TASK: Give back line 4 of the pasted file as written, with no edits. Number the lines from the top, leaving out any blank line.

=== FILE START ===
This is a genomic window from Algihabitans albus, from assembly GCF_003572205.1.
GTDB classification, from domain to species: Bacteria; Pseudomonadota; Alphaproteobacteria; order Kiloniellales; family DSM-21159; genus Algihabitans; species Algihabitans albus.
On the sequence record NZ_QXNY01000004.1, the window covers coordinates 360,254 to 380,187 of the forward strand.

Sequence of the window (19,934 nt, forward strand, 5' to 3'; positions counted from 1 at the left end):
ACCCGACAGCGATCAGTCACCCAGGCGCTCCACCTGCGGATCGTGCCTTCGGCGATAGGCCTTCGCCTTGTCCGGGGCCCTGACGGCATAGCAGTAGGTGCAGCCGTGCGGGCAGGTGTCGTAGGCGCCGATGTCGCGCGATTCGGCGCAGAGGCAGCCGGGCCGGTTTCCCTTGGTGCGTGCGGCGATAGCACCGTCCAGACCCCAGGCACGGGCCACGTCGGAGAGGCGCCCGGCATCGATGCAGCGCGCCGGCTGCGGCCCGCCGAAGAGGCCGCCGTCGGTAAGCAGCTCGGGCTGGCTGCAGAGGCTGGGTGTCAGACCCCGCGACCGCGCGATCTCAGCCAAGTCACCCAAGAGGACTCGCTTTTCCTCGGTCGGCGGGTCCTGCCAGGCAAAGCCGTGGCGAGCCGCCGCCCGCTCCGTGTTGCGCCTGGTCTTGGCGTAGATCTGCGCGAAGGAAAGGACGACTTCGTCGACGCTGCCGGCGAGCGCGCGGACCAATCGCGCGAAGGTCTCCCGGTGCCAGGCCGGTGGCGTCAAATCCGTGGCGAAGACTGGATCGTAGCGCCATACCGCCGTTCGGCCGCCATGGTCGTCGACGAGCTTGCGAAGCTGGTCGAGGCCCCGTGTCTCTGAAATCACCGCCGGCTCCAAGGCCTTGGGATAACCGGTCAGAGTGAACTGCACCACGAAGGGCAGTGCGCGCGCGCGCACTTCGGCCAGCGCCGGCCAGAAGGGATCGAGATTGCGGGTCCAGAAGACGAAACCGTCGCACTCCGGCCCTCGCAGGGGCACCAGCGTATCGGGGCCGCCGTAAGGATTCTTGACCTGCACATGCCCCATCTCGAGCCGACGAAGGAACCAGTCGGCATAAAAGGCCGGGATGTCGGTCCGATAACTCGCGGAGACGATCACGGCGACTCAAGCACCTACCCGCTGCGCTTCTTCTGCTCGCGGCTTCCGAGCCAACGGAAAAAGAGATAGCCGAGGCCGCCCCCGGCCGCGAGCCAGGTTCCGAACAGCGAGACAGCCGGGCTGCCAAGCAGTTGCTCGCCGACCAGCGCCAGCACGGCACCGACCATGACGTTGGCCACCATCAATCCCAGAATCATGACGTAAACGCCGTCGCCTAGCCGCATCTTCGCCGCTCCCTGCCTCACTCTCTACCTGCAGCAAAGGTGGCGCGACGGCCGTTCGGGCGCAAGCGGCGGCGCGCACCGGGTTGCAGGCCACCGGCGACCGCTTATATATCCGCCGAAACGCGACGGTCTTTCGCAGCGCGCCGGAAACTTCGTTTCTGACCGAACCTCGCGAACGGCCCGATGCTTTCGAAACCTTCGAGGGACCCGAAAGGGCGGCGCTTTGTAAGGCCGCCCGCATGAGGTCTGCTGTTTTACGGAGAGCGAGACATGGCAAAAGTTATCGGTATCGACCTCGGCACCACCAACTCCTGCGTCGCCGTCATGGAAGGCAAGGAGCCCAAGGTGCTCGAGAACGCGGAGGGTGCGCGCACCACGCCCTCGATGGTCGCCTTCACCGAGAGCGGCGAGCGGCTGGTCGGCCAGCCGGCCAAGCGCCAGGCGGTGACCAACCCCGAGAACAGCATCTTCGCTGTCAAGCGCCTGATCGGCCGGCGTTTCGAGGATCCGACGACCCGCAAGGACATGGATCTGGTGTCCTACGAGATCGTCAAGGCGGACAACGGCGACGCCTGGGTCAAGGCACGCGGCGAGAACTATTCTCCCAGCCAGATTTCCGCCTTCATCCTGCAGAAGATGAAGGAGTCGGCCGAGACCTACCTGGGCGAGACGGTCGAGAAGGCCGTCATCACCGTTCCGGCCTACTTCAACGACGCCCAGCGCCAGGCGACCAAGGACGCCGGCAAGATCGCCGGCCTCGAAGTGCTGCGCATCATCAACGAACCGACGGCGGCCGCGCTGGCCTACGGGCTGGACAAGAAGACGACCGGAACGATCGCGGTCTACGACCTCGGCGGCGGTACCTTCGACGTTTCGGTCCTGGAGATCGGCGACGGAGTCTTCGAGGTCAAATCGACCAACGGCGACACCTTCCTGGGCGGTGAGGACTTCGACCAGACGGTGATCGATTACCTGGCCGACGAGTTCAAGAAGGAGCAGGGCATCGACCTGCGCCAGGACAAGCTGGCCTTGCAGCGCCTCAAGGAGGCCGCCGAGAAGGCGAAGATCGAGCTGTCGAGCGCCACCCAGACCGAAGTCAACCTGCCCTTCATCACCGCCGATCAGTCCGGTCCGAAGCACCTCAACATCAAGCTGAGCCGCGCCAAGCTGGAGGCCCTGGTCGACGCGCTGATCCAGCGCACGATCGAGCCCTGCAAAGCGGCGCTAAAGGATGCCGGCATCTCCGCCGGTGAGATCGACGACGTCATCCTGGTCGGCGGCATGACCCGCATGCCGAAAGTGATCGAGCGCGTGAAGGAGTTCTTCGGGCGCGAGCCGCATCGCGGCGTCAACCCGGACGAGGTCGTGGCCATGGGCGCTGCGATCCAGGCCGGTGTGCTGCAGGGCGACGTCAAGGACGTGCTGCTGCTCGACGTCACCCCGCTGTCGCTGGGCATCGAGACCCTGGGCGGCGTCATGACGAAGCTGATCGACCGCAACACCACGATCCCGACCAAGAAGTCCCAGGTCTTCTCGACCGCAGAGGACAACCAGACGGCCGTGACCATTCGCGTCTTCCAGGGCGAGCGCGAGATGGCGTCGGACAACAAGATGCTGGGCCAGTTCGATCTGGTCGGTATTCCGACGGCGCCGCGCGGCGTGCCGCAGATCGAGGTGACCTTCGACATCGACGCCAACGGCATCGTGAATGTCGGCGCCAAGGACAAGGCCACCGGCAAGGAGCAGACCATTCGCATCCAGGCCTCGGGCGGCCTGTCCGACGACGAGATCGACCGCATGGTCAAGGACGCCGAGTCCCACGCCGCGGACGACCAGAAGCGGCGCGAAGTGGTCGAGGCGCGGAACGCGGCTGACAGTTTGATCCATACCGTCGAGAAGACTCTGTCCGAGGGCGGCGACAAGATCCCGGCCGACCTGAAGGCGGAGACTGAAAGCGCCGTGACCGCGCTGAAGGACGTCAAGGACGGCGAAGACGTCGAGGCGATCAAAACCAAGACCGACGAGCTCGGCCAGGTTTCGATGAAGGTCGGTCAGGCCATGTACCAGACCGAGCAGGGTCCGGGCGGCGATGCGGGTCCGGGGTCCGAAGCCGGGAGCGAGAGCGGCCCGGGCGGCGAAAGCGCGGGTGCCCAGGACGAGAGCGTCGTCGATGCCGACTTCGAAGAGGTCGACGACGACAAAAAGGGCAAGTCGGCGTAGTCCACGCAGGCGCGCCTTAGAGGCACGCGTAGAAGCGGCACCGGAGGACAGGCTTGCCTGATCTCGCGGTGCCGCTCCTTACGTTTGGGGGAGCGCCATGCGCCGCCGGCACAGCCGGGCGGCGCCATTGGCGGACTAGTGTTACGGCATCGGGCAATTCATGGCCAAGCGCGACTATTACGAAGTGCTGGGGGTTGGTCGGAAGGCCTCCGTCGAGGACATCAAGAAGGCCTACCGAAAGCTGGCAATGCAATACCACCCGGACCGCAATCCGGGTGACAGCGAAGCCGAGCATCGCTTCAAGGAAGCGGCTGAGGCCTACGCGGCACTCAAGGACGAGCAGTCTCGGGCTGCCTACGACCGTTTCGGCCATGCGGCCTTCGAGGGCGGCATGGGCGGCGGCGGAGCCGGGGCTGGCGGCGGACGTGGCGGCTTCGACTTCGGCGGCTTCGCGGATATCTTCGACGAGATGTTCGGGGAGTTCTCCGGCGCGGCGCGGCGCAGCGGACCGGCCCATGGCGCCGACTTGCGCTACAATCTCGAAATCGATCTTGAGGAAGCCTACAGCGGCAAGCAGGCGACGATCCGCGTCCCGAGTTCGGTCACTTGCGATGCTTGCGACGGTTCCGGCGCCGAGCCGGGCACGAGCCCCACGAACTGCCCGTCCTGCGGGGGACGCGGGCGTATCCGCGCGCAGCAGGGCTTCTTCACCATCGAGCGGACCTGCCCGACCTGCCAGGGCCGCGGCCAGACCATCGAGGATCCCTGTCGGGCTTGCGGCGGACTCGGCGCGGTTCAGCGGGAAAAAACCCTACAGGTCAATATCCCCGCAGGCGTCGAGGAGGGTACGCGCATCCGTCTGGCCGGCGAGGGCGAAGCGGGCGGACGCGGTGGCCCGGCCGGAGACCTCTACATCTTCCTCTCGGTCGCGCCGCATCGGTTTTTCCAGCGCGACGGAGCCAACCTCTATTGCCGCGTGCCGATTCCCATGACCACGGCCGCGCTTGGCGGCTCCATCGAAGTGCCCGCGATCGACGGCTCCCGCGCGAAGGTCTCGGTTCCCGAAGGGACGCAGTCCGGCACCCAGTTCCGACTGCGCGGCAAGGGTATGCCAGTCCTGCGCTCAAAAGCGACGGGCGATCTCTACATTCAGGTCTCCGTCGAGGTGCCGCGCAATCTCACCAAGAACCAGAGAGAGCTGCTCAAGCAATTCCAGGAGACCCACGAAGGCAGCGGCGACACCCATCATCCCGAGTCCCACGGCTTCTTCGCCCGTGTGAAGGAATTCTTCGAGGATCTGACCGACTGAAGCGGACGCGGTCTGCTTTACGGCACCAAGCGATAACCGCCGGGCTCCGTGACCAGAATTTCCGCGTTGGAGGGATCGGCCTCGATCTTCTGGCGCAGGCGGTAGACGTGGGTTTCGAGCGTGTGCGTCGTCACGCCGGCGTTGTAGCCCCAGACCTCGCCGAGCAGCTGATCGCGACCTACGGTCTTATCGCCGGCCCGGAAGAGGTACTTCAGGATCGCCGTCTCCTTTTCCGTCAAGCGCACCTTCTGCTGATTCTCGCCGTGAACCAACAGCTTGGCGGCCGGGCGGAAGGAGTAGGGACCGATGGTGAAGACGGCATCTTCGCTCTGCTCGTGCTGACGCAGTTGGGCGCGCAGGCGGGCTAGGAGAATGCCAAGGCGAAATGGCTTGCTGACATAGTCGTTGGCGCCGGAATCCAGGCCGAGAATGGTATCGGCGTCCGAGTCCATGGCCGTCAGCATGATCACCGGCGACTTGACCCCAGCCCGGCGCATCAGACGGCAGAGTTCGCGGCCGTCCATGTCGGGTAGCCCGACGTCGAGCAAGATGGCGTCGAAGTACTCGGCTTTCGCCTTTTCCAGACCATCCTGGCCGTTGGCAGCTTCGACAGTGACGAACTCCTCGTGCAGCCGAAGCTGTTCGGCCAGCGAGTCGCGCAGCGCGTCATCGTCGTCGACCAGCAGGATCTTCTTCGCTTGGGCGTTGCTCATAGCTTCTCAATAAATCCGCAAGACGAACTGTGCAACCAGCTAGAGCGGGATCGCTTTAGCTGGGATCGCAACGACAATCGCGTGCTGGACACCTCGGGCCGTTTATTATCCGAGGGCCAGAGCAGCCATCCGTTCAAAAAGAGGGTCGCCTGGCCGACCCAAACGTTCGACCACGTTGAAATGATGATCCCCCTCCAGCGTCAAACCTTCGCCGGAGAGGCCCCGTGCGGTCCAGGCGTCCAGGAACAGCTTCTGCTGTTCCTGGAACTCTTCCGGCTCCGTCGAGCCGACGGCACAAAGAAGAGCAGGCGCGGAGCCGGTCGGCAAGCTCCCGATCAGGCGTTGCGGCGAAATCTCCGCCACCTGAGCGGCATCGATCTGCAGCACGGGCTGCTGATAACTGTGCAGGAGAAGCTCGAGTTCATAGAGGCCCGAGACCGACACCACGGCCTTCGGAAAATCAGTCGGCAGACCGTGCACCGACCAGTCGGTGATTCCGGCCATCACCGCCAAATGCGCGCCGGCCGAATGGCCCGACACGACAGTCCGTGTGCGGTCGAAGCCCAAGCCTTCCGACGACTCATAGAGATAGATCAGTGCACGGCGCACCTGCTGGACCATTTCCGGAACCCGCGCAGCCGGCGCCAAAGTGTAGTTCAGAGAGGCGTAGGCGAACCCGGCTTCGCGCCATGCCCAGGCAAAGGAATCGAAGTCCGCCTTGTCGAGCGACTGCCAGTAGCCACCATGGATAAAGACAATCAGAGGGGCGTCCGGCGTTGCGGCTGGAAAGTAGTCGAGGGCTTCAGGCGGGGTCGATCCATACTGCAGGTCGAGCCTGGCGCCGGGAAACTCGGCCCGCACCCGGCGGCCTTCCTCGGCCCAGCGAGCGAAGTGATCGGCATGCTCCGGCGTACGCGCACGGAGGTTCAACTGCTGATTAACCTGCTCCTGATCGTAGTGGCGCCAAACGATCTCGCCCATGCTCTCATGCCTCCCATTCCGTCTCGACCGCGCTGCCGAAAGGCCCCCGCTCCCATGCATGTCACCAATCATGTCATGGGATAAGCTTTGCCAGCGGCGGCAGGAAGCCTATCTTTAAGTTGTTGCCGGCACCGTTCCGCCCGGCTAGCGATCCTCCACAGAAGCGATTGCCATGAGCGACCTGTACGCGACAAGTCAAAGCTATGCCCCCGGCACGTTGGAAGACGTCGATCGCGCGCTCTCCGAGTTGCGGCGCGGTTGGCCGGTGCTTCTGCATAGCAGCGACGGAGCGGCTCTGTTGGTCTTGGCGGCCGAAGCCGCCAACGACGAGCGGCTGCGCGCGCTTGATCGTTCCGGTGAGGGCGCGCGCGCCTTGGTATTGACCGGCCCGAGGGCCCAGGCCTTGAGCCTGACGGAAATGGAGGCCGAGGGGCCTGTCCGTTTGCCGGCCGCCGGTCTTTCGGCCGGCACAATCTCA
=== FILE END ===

Sequence of the window (19,934 nt, forward strand, 5' to 3'; positions counted from 1 at the left end):